The Latvian Ministry of Transport has produced an apparently innocent looking document listing about 20 pieces of radio spectrum that it believes should be considered restricted access. Taken together with article 47 of the Electronic Communication Law, the document, if adopted as policy by the Cabinet of Ministers, would allow all restricted-use spectrum to be auctioned off once present user licences expire.
This could mean that all three Latvian operators – Tele2 and Latvian Mobile Telephone (LMT) on the GSM spectrum, and cdma450 operator Triatel – could have their spectrum useage rights subject to auction in the next couple of years. Triatel, which is just starting to build out its 3G network, could have its frequencies auctioned off as early as next year.
Triatel wrote a letter to the Public Utilities Regulatory Commission warning that the draft document (approved by a meeting of ministerial State Secretaries on February 10) effectively permitted "business theft" should a competitor or speculator win in the bidding and then demand (having paid a significant sum) that the spectrum rights be exclusive. The regulator filed a critical comment urging the document be redrafted allowing for a mechanism for incumbent frequency holders to extend their rights.
The authors of the draft document in the Communications Department of the Ministry of Transport say they had no choice but to word it in a manner that left it open to such interpretation. Indeed, one source close to the drafting process tipped off this blogger in a call describing what had been written as "madness".
Once the possibility that Latvia's GSM network could be disrupted (you can't operate without frequencies) made front-page news, the Ministry of Transport briefed this blogger (in his day job as a reporter) making it clear, yet again, that their intent was not to indirectly put the interests of 1.4 million mobile phone users on the auction block. Indeed, they, too, wanted to achieve an end-result where incumbents could extend their frequency useage rights, where unused frequencies would be auctioned to the highest bidder and where all players would start paying some kind of frequency use fees in accordance with Latvia's long term telecommunications policy principles.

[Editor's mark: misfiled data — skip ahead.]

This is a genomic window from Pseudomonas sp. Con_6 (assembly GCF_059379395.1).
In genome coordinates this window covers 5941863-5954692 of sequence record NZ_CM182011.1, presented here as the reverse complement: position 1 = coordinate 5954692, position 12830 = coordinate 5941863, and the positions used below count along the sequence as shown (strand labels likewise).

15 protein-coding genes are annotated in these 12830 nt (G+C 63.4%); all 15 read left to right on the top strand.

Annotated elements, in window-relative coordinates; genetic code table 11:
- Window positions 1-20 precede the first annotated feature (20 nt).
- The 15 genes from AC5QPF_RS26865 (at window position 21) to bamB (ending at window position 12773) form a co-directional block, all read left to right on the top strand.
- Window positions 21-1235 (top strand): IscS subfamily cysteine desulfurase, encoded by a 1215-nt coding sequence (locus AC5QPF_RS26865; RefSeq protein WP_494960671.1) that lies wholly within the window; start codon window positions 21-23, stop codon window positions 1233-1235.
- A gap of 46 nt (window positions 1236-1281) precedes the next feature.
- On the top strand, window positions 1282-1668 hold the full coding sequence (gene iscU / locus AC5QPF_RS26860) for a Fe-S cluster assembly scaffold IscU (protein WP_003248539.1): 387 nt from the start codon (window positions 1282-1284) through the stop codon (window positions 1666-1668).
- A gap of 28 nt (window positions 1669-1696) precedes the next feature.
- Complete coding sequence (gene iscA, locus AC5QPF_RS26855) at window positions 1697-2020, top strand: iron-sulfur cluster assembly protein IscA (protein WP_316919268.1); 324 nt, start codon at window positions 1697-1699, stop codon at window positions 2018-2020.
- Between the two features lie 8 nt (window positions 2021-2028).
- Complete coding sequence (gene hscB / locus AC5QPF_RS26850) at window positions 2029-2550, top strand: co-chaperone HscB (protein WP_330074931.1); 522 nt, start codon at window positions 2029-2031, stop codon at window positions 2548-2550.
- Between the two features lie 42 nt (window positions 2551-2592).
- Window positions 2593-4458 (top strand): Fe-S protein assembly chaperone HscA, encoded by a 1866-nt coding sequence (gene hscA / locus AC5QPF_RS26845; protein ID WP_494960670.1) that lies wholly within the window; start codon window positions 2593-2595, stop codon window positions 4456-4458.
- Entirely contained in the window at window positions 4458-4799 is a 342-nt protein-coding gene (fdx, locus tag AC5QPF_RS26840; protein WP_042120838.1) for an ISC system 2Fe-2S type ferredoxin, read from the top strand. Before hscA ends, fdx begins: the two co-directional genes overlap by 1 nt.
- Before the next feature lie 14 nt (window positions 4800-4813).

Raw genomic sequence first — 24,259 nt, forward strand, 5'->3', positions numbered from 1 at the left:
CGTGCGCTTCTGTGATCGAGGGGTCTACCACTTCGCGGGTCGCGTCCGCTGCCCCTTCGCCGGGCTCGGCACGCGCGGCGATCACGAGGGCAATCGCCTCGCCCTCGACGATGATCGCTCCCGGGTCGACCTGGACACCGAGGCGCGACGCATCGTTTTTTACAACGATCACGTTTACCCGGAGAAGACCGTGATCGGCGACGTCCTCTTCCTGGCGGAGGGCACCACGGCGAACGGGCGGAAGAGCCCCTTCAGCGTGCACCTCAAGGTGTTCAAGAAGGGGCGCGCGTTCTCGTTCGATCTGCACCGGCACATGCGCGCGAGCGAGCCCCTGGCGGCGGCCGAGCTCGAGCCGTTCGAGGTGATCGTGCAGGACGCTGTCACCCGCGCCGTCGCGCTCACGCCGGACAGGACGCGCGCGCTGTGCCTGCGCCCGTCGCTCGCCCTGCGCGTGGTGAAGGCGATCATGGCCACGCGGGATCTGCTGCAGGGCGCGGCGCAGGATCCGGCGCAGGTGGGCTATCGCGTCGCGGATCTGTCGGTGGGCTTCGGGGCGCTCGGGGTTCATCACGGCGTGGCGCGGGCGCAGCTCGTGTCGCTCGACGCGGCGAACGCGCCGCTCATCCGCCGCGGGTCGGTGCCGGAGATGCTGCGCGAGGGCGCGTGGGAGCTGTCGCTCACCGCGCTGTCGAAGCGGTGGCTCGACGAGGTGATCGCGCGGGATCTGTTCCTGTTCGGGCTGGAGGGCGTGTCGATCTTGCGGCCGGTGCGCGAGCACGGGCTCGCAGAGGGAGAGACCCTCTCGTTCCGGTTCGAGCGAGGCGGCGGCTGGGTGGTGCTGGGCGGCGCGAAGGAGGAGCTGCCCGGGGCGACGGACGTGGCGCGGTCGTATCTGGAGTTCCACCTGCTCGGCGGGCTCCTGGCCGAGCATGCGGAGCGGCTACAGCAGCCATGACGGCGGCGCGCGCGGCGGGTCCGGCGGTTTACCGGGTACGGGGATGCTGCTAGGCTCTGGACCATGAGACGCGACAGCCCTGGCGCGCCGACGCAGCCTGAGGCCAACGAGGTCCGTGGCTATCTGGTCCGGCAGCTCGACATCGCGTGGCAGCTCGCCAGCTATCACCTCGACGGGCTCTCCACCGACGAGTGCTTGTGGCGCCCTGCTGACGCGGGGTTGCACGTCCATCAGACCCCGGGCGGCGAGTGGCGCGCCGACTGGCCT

At this point, it is unclear whether this can be done without amending the Electronic Communications Law. At the briefing, the Ministry and Communications Department officials stressed that there was no other way they could have drafted the frequency use document given the way the law is formulated. At the same time they were reluctant to amend the law yet again.
Some interesting observations after all this:
- there are still embarrassing loopholes in the way wireless telecommunications markets are managed in Latvia (the LVL 100 paid, wholly legally by the Triatel brand partners, for cdma 450 spectrum is one example).
-the low intensity conflict between the Ministry of Transport and the Regulator continues, with the latter being blamed for not timely objecting to the draft spectrum use memo (even though the Ministry claims there was no other way they could draft it). Another simmering issue is number resources, with the Regulator urging a rapid swith to eight digit numbers before a severe shortage (due to exploding mobile use and the third/fourth operator) hits. The Communications Department says these alarmist statements are exaggerated.
-an undercurrent of feeling in the Ministry that some mobile operators, such as Triatel, (who are these people, really? – asked one official), should be given a shaking because they, somehow, are dubious. As for the big incumbents, they are making too much money (there is some merit to this, LMT's profitability runs at around 30 % and it has the rec0rd for earnings of any Latvian company).
I have been a little remiss in blogging because I have been recovering from a system crash on my Powerbook G4 which required a so-called clean install of MacOS X. All files burned to CD or an external drive, then recovered. I've also been feeling some kind of late winter lethargy, believe it ir not. The Swedes call it "spring fatigue" but at -19 C during the night in Riga, it's still the middle of the fucking winter as far as I am concerned.